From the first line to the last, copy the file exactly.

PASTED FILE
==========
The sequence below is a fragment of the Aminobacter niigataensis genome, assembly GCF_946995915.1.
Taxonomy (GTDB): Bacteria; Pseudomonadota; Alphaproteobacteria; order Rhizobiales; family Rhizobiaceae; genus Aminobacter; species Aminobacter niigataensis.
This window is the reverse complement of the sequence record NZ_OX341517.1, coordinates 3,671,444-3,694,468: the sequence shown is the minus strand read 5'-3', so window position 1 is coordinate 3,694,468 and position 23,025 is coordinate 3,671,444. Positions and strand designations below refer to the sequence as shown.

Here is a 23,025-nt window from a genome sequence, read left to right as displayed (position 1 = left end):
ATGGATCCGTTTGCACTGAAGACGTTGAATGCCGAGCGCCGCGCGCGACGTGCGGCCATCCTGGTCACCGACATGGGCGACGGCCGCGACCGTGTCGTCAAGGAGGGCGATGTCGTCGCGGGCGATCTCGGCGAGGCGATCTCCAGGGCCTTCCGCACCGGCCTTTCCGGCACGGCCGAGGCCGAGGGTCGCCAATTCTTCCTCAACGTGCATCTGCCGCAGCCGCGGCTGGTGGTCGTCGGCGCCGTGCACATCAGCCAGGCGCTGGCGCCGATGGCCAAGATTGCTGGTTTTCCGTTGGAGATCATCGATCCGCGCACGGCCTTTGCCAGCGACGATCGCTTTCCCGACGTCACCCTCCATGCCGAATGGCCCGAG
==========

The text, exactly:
The sequence below is a fragment of the Aminobacter niigataensis genome, assembly GCF_946995915.1.
Taxonomy (GTDB): Bacteria; Pseudomonadota; Alphaproteobacteria; order Rhizobiales; family Rhizobiaceae; genus Aminobacter; species Aminobacter niigataensis.
This window is the reverse complement of the sequence record NZ_OX341517.1, coordinates 3,671,444-3,694,468: the sequence shown is the minus strand read 5'-3', so window position 1 is coordinate 3,694,468 and position 23,025 is coordinate 3,671,444. Positions and strand designations below refer to the sequence as shown.

Here is a 23,025-nt window from a genome sequence, read left to right as displayed (position 1 = left end):
ATGGATCCGTTTGCACTGAAGACGTTGAATGCCGAGCGCCGCGCGCGACGTGCGGCCATCCTGGTCACCGACATGGGCGACGGCCGCGACCGTGTCGTCAAGGAGGGCGATGTCGTCGCGGGCGATCTCGGCGAGGCGATCTCCAGGGCCTTCCGCACCGGCCTTTCCGGCACGGCCGAGGCCGAGGGTCGCCAATTCTTCCTCAACGTGCATCTGCCGCAGCCGCGGCTGGTGGTCGTCGGCGCCGTGCACATCAGCCAGGCGCTGGCGCCGATGGCCAAGATTGCTGGTTTTCCGTTGGAGATCATCGATCCGCGCACGGCCTTTGCCAGCGACGATCGCTTTCCCGACGTCACCCTCCATGCCGAATGGCCCGAG